Houston Law Review explores same-sex marriage in latest issue
Featured Yale Scholar Eskridge says constitution supports marriage equality claims
May 29, 2015 – While the U.S. Supreme Court weighs the constitutionality of same-sex marriage, a Yale law professor offers a clear-cut, “originalist” argument in favor of marriage equality in the current edition of the Houston Law Review.
William Eskridge Jr., the John A. Garver Professor of Jurisprudence at Yale, maintains the original meaning of the Equal Protection Clause of the 14th Amendment to the Constitution requires the state to support marriage equality for gay, bi-sexual and transgender people. The clause, he explains, was meant to prevent the state from arbitrarily singling out certain groups of people as a “caste” and treating them as second-class citizens.
Writers of the Equal Protection Clause certainly did not consider same-sex marriage as an issue or homosexuals as a “caste” when the 14th Amendment was drafted shortly after the Civil War, he says. But in the mid-20th Century, a wave of anti-homosexual terror swept the country, demonizing gays as a perverse and anti-family “caste,” and effectively excluding them from civil marriage. He likens the current furor over same-sex marriage to the earlier battles over anti-miscegenation laws that resulted in a landmark decision overturning bans on interracial marriage.
Public sentiment toward homosexuality has changed dramatically over the decades, but those who support laws against same-sex marriage would exclude that class of people from equal protection under the law in violation of the 14th Amendment, the professor argues. Eskridge says his article will prompt those on both sides of the marriage equality issue to think in terms of the 14th Amendment’s original meaning and challenge “originalists,” most of whom are conservative and no friend of LGBT rights, to demonstrate the professed neutrality of their interpretation of the Constitution as it applies to same-sex marriage.
“The Houston Law Review is honored to have hosted and published the 19th Annual Frankel Lecture Issue on same-sex marriage,” said Editor-in-Chief Janna Mouret. “This Issue not only features the nation’s leading same-sex marriage scholars, including keynote speaker, professor Eskridge, but also provides a timely legal discussion at a critical juncture in American history.”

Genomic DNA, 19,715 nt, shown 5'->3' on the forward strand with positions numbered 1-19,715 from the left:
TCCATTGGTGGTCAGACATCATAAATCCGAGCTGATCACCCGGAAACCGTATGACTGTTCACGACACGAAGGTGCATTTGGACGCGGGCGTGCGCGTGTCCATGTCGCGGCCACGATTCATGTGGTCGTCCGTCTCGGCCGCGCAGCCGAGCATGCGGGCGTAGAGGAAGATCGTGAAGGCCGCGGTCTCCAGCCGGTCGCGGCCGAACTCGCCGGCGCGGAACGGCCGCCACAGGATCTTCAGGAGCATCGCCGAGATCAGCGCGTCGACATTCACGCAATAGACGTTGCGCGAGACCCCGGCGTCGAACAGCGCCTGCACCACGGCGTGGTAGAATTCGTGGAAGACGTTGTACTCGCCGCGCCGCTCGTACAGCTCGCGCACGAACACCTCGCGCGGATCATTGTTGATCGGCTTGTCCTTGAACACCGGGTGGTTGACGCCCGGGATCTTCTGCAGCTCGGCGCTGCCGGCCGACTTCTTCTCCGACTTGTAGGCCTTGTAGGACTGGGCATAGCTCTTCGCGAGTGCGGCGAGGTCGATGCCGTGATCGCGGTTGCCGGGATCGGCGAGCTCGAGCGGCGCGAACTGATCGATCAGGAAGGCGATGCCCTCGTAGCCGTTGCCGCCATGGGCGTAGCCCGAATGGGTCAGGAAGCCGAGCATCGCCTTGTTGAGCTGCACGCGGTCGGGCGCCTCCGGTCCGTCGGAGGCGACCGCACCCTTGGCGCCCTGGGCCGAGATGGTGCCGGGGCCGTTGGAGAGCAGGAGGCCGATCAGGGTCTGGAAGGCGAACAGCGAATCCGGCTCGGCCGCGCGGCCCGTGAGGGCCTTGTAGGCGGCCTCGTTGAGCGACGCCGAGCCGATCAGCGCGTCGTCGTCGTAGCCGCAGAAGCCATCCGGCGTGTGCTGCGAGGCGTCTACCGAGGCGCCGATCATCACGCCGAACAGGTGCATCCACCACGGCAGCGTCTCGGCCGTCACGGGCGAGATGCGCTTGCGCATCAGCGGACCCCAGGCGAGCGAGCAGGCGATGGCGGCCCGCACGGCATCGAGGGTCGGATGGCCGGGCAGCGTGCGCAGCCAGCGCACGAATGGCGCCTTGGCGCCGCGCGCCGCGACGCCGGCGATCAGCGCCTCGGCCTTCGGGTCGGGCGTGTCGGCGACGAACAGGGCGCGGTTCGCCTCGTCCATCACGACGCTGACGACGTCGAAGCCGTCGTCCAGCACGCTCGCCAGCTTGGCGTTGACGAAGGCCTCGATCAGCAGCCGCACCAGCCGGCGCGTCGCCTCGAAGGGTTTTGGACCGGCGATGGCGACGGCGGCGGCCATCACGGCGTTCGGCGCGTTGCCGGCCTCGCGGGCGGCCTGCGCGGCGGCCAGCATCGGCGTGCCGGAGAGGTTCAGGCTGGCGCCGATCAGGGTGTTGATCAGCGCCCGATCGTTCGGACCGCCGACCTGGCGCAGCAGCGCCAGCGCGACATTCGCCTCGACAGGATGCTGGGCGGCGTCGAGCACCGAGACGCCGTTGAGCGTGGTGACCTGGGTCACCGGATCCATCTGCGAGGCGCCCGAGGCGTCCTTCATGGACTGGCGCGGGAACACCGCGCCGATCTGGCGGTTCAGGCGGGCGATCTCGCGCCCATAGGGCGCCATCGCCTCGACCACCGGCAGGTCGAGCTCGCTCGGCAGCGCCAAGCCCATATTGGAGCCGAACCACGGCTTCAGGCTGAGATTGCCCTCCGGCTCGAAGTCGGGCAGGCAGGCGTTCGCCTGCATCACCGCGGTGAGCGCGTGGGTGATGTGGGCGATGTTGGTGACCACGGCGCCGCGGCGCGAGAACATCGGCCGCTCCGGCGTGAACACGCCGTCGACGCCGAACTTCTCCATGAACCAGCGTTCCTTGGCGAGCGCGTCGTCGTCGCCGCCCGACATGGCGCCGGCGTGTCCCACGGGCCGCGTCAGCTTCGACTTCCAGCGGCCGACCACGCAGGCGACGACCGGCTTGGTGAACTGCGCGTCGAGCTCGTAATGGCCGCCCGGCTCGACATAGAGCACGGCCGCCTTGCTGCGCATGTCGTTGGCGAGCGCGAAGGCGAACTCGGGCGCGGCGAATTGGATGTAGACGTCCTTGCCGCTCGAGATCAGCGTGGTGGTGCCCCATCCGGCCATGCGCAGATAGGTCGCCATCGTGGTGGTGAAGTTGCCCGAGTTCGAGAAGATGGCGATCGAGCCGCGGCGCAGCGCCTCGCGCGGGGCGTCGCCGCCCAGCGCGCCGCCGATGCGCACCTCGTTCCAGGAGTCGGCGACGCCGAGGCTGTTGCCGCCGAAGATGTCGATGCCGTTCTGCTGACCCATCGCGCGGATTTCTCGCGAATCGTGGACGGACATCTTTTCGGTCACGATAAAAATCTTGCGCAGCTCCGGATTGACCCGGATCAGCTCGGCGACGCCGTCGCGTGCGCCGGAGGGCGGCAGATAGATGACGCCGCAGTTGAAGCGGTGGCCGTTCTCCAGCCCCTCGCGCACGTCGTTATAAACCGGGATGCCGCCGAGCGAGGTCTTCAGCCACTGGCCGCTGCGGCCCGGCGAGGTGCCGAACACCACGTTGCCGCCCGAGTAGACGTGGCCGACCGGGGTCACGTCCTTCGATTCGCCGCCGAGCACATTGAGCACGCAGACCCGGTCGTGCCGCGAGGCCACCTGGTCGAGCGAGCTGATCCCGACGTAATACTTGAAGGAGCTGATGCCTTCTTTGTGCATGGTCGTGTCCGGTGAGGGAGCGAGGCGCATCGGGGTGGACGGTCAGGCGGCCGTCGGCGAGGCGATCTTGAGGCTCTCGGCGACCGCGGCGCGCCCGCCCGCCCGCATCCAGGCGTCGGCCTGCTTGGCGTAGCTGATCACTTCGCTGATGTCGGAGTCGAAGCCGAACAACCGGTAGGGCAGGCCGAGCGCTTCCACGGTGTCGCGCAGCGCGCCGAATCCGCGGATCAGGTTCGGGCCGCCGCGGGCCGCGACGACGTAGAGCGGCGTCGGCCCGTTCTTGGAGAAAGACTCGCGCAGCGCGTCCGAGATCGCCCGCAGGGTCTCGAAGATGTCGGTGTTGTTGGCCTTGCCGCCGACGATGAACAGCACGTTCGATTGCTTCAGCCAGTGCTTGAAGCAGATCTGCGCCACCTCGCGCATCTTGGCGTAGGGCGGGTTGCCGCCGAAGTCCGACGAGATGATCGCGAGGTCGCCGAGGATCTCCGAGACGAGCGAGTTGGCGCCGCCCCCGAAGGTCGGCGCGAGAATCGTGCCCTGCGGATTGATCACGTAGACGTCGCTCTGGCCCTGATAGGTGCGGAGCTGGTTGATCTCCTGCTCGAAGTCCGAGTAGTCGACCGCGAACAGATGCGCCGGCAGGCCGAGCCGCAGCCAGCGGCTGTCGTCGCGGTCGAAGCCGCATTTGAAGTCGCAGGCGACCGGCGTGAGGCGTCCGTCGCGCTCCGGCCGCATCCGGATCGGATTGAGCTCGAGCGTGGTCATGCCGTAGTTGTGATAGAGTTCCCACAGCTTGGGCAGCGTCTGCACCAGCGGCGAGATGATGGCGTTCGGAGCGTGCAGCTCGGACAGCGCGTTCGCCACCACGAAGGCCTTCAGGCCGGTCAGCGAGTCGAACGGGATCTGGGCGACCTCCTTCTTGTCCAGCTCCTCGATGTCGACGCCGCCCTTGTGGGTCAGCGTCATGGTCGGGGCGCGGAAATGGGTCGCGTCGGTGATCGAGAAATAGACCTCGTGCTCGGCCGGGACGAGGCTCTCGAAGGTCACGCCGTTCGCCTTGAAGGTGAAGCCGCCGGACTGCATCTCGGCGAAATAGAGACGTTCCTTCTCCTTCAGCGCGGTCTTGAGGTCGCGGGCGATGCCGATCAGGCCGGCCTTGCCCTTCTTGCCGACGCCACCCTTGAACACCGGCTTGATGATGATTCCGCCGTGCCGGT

Eskridge’s Houston Law Review article, “Original Meaning and Marriage Equality,” is an expanded version of his presentation in the Frankel Lecture, sponsored by the Frankel Family Foundation and hosted by the Houston Law Review in October 2014. The comments of Professor Nan Hunter of the Georgetown University Law Center and Professor Jane Schacter of Stanford Law School are included in the Law Review.
The Houston Law Review ranks in the top 3.2 percent (51st) of more than 1,600 law journals, according to Washington & Lee University School of Law based on the number of citations to articles in the Review.
Eskridge’s article and the two commentaries are available at: houstonlawreview.org.
University of Houston Law Center Media Contacts: Carrie Anna Criado, UH Law Center Executive Director of Communications and Marketing, 713-743-2184, firstname.lastname@example.org; John T. Kling, UH Law Center Communications Manager, 713- 743-8298, email@example.com; or Stephen B. Jablonski, Multimedia Specialist, 713-743- 1634, firstname.lastname@example.org.
About the University of Houston
The University of Houston is a Carnegie-designated Tier One public research university recognized by The Princeton Review as one of the nation's best colleges for undergraduate education. UH serves the globally competitive Houston and Gulf Coast Region by providing world-class faculty, experiential learning and strategic industry partnerships. Located in the nation's fourth-largest city, UH serves more than 40,900 students in the most ethnically and culturally diverse region in the country.
About the University of Houston Law Center
The University of Houston Law Center is the leading law school in the nation's fourth-largest city. Founded in 1947, it is a top-tier institution awarding Doctor of Jurisprudence (J.D.) and Master of Laws (LL.M.) degrees. The Law Center is fully accredited by the American Bar Association and is a member of the Association of American Law Schools.